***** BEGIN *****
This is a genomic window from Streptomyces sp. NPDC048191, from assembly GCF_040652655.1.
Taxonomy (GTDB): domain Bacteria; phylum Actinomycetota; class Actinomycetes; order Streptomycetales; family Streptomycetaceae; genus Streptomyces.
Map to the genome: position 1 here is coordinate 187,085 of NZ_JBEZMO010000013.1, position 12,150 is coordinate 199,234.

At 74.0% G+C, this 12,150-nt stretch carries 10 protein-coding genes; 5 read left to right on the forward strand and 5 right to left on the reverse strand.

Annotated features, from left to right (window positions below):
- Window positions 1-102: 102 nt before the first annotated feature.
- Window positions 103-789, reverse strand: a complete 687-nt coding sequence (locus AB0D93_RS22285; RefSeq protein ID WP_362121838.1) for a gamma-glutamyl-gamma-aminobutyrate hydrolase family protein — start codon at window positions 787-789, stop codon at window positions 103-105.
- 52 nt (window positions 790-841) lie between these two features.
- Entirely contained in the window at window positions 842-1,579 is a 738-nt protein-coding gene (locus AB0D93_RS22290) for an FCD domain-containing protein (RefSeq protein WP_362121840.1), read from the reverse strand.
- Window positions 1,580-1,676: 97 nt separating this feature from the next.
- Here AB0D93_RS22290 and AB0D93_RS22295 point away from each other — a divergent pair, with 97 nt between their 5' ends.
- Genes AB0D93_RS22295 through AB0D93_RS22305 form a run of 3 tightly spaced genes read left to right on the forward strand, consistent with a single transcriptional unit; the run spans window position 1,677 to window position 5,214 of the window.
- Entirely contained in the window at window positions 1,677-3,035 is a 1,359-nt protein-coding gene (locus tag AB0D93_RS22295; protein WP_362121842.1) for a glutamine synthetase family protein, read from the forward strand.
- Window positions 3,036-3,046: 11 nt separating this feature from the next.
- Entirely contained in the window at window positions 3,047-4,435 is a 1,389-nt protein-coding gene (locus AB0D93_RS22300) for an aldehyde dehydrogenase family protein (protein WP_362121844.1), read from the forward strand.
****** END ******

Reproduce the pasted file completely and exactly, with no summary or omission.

This is a genomic window from Streptomyces sp. NPDC048191, from assembly GCF_040652655.1.
Taxonomy (GTDB): domain Bacteria; phylum Actinomycetota; class Actinomycetes; order Streptomycetales; family Streptomycetaceae; genus Streptomyces.
Map to the genome: position 1 here is coordinate 187,085 of NZ_JBEZMO010000013.1, position 12,150 is coordinate 199,234.

At 74.0% G+C, this 12,150-nt stretch carries 10 protein-coding genes; 5 read left to right on the forward strand and 5 right to left on the reverse strand.

Annotated features, from left to right (window positions below):
- Window positions 1-102: 102 nt before the first annotated feature.
- Window positions 103-789, reverse strand: a complete 687-nt coding sequence (locus AB0D93_RS22285; RefSeq protein ID WP_362121838.1) for a gamma-glutamyl-gamma-aminobutyrate hydrolase family protein — start codon at window positions 787-789, stop codon at window positions 103-105.
- 52 nt (window positions 790-841) lie between these two features.
- Entirely contained in the window at window positions 842-1,579 is a 738-nt protein-coding gene (locus AB0D93_RS22290) for an FCD domain-containing protein (RefSeq protein WP_362121840.1), read from the reverse strand.
- Window positions 1,580-1,676: 97 nt separating this feature from the next.
- Here AB0D93_RS22290 and AB0D93_RS22295 point away from each other — a divergent pair, with 97 nt between their 5' ends.
- Genes AB0D93_RS22295 through AB0D93_RS22305 form a run of 3 tightly spaced genes read left to right on the forward strand, consistent with a single transcriptional unit; the run spans window position 1,677 to window position 5,214 of the window.
- Entirely contained in the window at window positions 1,677-3,035 is a 1,359-nt protein-coding gene (locus tag AB0D93_RS22295; protein WP_362121842.1) for a glutamine synthetase family protein, read from the forward strand.
- Window positions 3,036-3,046: 11 nt separating this feature from the next.
- Entirely contained in the window at window positions 3,047-4,435 is a 1,389-nt protein-coding gene (locus AB0D93_RS22300) for an aldehyde dehydrogenase family protein (protein WP_362121844.1), read from the forward strand.